Datum: 4. Juni 2018, 19 Uhr
Ort: Korea Kulturhaus Österreich
Introduction of Gugak National High School
Gugak National High School has carried on the grand tradition of educational institutions specializing in Korean traditional music, such as the Eumseongseo of the Silla Dynasty, the Aakseo of the Goryeo Dynasty, and the Jangakwon and Aakbuwon Training Center of the Joseon Dynasty. In 1972 it was elevated to gugak National High School.
As an educational institute specializing in traditional Korean art, the school was awarded the 4th Sejong Cultural Prize (education category) in October 1985. It was designated as a special purpose high school in June 1992, and as a charter school with a remit to develop educational autonomy in the arts field on March 1, 2002. Two to tree times each year there are performances in China, Europe, America, Russia and etc.
The curriculum of Gugak National High School consists of a number of general subjects and specialized subjects (50% each), with the following 13 majors currently available: gayageum, geomungo, daegeum, piri, haegeum, ajaeng, taak, jeongga, pansori, minyo, Gugak musical theory, composition of Gugak, and Korean traditional dance.
The school has built up a solid reputation based on the fact that every year 90% of its graduates enter a university, with 20% of them obtaining a place at Seoul National University, and the entrance fees and tuition fees are supported by the government. Gugak National High School is located at the foot of Guryong Mountain (65 Gaepo-ro 22-gil, Gangnam-gu, Seoul) and covers an area of 19,800 m².
Introduction of ‘Sorinuri Art Group’ in Gugak National High School
The ‘Sorinuri Art Group’ in Gugak National High School was established in 2012 to disseminate Korean traditional music to the public, to carry on music traditions, and to develop and modernize the music. It is a traditional cultural and art delegation composed of excellent resources among first and second graders.
The ‘Sorinuri Art Group’ will promote the excellence of Korean traditional culture and arts through various forms of traditional art performances such as chamber music, solo music, traditional dance and Gugak orchestra which contribute to cultural development. The Gugak orchestra consisted of Korean traditional string, wind, and percussion instruments, such as gayageum, geomungo, daegeum, sogeum, piri, taepyungso, haegeum, ajaeng and percussion instruments include Korean traditional drum Janggu. And like the Western music orchestra, the music starts with the conductor’s signal.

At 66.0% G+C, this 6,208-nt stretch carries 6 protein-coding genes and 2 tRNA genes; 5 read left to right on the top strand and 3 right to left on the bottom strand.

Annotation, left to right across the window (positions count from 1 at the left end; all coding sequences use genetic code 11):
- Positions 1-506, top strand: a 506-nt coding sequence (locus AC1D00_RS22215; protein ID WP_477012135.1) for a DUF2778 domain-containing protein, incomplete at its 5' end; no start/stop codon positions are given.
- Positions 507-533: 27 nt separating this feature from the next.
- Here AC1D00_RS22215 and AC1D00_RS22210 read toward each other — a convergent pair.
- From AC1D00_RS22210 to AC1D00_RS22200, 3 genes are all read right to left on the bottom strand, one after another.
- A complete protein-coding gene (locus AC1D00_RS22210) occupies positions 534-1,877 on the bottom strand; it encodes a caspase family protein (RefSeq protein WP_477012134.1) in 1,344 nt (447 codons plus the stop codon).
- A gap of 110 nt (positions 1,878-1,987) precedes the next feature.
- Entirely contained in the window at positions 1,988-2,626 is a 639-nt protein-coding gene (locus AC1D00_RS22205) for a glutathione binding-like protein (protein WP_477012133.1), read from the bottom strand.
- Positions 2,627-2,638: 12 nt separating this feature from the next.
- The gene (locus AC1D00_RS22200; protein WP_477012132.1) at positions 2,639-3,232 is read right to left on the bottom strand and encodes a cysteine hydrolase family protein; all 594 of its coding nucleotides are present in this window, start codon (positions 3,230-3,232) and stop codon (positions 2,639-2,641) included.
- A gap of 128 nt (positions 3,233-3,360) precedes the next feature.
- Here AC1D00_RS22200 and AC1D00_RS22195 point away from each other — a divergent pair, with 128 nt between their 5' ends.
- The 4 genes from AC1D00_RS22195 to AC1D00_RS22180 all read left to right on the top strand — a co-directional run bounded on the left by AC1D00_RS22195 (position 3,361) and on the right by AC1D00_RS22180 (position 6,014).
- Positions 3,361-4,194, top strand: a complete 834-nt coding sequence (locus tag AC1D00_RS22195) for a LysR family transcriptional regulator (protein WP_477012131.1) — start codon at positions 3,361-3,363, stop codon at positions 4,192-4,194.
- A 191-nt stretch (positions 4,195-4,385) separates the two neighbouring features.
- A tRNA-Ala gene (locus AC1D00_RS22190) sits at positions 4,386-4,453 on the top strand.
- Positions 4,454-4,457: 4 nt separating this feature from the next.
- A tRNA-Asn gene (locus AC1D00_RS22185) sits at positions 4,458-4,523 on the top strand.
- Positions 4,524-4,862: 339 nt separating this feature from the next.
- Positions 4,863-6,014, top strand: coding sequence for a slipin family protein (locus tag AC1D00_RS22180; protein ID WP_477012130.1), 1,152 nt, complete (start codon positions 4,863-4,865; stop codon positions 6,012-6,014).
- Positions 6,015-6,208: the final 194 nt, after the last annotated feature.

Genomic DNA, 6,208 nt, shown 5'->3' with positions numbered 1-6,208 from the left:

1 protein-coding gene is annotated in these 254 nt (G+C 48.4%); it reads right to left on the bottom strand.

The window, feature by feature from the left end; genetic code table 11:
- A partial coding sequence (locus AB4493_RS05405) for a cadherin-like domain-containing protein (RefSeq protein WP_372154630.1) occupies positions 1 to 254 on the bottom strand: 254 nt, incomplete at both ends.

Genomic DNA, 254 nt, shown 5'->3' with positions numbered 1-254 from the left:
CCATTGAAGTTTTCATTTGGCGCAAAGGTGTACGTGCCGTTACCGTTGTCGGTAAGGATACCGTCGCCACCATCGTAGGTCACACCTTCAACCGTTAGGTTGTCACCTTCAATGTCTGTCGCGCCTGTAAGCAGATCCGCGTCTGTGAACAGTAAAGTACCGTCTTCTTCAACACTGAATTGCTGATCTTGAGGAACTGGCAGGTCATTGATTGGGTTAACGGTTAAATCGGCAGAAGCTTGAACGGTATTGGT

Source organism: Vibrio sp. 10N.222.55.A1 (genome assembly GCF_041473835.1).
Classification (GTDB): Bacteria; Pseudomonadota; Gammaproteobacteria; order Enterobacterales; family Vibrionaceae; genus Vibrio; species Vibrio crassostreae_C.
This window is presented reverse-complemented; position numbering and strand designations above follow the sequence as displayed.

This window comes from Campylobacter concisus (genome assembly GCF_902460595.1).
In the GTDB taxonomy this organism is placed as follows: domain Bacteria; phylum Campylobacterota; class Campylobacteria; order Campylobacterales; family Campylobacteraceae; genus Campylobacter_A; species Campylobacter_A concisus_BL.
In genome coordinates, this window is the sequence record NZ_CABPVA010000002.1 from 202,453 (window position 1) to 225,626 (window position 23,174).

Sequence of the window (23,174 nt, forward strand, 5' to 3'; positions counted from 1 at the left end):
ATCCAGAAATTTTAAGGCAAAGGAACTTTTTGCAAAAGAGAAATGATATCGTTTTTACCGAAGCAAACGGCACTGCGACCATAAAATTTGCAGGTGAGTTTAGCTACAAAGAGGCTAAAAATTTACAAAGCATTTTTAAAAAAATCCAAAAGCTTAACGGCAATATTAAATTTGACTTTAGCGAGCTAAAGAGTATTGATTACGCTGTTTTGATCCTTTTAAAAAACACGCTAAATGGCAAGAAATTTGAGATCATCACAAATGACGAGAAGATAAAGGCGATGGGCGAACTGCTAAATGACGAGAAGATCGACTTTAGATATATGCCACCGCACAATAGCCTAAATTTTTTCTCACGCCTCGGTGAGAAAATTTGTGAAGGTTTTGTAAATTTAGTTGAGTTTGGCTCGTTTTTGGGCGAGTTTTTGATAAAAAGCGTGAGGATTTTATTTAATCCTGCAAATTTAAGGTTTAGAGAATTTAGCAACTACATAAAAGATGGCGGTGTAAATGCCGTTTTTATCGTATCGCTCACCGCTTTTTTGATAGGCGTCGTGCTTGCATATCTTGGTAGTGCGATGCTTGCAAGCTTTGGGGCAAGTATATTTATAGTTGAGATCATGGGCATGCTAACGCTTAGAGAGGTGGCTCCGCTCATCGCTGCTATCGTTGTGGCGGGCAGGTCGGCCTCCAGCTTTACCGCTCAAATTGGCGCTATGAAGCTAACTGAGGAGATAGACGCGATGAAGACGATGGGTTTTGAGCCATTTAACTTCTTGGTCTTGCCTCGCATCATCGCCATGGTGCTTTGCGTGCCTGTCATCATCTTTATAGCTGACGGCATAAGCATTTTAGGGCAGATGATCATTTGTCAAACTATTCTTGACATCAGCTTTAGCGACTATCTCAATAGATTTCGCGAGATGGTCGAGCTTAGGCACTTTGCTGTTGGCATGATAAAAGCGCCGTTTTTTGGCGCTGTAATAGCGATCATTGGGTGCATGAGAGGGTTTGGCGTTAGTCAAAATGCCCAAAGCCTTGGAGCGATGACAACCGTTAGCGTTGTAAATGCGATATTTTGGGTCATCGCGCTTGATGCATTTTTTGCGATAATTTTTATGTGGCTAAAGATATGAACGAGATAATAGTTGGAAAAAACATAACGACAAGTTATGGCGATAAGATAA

The ‘Sorinuri Art Group’ has performed in more than 20 countries including the U.S., Britain, Italy, Switzerland, France, Germany, Austria, Hungary, Sweden, Denmark, Norway, Russia, Singapore, Cambodia, Japan and China. In addition, it has performed more than 300 domestic performances including an invited performance at the Incheon Asian Games and an invitation to the National Assembly building. It also plans to actively communicate with the public through regular concerts and various concerts in connection with oversea and communities every year.
Sujecheon, meaning ‘eternal life like heaven’ to the listeners, is one of the most famous pieces of music and music that has been handed down by word of mouth since the Baekje Period.
Sujecheon is one of the most historic pieces currently playing in Korea, is a majestic and colorful piece of the song, and has another name ‘Jeongeup’. This song was used during the royal banquet and the royal procession. It was also used as an accompaniment to the court dances ‘Cheoyongmu’ and ‘Mugo’, and is now used as instrumental music without lyrics. It was also selected as the best traditional music of the first UNESCO Asia Music Festival held in France in 1970.